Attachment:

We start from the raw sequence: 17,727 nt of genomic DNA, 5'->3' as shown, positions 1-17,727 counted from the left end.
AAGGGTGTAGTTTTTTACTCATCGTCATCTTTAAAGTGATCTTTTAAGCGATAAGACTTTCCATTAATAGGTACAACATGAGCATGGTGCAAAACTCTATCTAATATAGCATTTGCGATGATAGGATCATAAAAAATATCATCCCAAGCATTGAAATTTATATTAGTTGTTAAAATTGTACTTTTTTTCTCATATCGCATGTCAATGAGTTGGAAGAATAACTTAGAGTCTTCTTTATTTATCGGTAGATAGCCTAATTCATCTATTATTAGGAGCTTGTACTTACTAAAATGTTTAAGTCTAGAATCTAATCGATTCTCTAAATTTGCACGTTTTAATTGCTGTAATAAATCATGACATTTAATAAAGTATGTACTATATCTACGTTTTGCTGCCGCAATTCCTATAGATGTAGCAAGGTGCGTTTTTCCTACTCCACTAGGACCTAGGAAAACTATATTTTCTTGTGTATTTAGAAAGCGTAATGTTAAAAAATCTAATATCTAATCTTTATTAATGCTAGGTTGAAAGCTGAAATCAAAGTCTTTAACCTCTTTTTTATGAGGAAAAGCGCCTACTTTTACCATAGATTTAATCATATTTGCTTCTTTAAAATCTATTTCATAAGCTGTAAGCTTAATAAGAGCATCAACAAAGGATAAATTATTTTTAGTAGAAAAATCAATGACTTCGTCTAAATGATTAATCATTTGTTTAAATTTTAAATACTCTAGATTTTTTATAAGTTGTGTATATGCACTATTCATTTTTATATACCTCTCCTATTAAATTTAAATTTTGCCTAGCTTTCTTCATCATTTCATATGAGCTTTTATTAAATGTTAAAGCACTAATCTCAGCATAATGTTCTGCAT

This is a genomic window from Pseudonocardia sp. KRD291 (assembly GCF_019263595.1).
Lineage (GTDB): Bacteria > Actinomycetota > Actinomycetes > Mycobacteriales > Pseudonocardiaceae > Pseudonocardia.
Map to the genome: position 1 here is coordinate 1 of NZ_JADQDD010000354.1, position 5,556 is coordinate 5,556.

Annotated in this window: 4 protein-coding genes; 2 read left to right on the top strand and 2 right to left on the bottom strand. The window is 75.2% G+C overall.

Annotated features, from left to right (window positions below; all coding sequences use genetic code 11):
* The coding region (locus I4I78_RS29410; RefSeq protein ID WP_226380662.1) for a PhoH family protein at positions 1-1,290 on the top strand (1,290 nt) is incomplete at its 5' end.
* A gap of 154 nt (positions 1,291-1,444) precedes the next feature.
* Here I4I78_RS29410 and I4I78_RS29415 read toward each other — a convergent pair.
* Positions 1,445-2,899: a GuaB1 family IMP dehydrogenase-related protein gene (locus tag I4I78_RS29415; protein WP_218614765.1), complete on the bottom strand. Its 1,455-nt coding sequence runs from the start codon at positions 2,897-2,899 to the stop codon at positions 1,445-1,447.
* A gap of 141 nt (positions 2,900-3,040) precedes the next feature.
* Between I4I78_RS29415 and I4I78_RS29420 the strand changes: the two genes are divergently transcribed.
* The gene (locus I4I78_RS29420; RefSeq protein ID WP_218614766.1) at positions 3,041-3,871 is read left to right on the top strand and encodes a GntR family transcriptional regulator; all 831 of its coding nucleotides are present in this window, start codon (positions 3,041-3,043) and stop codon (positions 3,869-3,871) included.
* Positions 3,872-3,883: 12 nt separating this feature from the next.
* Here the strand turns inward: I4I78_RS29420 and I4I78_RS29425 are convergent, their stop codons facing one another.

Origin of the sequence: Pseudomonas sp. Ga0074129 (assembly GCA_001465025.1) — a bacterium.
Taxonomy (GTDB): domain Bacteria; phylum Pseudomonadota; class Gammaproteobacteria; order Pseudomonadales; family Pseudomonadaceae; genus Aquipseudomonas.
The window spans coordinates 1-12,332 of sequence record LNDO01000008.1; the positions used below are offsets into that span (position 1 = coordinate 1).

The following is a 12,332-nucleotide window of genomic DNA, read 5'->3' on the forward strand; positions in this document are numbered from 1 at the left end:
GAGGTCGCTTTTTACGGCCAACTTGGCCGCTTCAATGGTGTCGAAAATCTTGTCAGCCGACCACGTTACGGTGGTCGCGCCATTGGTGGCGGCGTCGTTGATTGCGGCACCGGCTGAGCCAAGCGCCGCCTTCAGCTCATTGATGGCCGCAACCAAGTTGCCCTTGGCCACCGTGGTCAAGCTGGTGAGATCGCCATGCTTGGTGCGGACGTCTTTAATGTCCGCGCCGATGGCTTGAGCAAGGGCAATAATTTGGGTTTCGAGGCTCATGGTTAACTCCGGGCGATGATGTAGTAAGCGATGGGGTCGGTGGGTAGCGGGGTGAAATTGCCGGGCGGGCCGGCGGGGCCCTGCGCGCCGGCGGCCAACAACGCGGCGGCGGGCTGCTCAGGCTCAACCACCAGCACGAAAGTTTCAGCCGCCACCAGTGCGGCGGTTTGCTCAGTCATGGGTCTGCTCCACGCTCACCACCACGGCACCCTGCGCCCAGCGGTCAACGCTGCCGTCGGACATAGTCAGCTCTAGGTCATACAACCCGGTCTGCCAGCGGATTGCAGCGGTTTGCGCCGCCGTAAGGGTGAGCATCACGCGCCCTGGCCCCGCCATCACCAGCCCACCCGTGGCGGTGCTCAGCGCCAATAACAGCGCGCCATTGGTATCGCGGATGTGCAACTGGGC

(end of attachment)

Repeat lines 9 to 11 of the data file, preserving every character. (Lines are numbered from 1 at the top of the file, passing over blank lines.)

* A gap of 154 nt (positions 1,291-1,444) precedes the next feature.
* Here I4I78_RS29410 and I4I78_RS29415 read toward each other — a convergent pair.
* Positions 1,445-2,899: a GuaB1 family IMP dehydrogenase-related protein gene (locus tag I4I78_RS29415; protein WP_218614765.1), complete on the bottom strand. Its 1,455-nt coding sequence runs from the start codon at positions 2,897-2,899 to the stop codon at positions 1,445-1,447.